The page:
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Material Shortages Point to Alternative Products

As supply shortages impact lumber, hardware, and other goods, high-performance alternatives can solve some problems, but not all.

In the second quarter of this year, Home Depot, according to a presentation by company CEO Craig Menear, reported double-digit customer traffic increases over the previous year, and 23 percent higher spending. Lowes reported similar, record-breaking earnings.

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As lumber prices and construction demand skyrocket, insulated Concrete Forms (ICFs) look increasingly attractive from a cost and skilled labor perspective. Image credit: Amvic

But all is not well in the building supply universe, at least for the professionals who rely on the same shortlist of products, year after year. In the new normal of topsy-turvy supply chains, prices and availability of goods have become unpredictable. For small companies, especially, staying solvent may mean looking beyond the normal comfort zone, at products and systems that are well established and less volatile.

Lumber Independence?

The long isolation of quarantine at home, coupled with the initial flood of stimulus money, created a burst of remodeling activity—especially outdoor decks and patios.

In Pittsburgh, for example, the Post-Gazette reported in July on big price hikes for pressure-treated lumber, aluminum decking, and the related hardware. “Anything deck-related is up 50 percent,” says Robb Ciotti, general manager of South Side-based Allegheny Millwork and Lumber. “The prices are rising so quickly, some people feel like you’re price gouging.”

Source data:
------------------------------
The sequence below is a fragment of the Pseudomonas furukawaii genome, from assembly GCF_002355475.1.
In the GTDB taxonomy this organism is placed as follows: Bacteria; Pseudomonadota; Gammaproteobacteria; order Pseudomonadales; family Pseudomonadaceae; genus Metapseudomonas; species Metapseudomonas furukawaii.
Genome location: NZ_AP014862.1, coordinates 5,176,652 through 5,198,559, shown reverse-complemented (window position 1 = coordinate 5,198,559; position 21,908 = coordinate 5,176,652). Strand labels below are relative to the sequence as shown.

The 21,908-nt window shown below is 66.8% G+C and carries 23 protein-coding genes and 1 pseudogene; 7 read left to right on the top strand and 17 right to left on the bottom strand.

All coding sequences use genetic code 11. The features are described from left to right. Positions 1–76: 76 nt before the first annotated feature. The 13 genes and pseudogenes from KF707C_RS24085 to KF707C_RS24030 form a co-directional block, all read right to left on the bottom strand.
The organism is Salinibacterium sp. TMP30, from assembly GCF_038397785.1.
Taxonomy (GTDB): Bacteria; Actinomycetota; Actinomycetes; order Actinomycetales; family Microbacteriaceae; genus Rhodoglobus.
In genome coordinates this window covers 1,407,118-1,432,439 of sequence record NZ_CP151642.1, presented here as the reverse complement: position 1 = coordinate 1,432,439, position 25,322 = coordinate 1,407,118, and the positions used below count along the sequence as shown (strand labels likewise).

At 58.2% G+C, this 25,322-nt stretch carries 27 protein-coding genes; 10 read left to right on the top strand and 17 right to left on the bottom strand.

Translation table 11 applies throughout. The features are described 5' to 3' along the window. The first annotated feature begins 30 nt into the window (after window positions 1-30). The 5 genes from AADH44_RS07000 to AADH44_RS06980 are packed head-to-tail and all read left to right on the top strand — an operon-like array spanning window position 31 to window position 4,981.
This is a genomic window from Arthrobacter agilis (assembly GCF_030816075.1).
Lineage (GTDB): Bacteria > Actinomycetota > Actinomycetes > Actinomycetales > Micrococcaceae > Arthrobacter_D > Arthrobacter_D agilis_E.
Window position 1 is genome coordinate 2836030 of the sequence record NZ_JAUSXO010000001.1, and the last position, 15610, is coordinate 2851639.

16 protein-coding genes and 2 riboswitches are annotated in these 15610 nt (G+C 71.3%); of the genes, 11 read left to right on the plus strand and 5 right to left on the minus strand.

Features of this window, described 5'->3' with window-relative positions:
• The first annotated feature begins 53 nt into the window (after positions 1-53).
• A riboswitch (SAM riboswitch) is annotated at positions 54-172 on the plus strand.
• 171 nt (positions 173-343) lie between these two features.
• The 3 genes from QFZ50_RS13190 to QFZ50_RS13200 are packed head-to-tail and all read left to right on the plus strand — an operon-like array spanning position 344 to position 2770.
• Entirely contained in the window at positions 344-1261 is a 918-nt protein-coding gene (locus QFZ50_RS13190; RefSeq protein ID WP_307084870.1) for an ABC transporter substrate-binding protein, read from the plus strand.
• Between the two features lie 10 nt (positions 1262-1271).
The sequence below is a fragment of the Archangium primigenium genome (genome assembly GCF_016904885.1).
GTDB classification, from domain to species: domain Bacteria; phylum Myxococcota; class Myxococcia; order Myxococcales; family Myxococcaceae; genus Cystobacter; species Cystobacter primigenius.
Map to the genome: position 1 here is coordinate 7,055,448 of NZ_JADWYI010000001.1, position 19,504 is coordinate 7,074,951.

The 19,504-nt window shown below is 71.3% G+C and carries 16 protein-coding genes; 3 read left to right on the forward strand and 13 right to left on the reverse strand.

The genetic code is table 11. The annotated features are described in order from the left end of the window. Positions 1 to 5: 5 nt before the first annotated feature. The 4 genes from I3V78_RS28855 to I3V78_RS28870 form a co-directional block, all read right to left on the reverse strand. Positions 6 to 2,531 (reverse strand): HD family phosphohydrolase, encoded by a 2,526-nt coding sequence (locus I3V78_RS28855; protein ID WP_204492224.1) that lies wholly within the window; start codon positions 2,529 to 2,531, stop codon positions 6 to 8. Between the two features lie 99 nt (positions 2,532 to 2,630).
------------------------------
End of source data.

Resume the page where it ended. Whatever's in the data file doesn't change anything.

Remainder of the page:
But it’s not just decks feeling the lumber pinch. It’s dimensional framing, the predominant framing choice for new construction. New data from the NAHB finds that since mid-April 2020, the composite price of lumber, per Random Lengths, has soared more than 170 percent. This surge is adding approximately $16,000 to the price of a new single-family home and more than $6,000 to the average new apartment.

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Meaning in the Missing

The first products to run out may reveal what experienced pros use most.

This is a ripe time for product behavior researchers to gain some insights into who’s buying what and why, simply by visiting the nearest building product box store.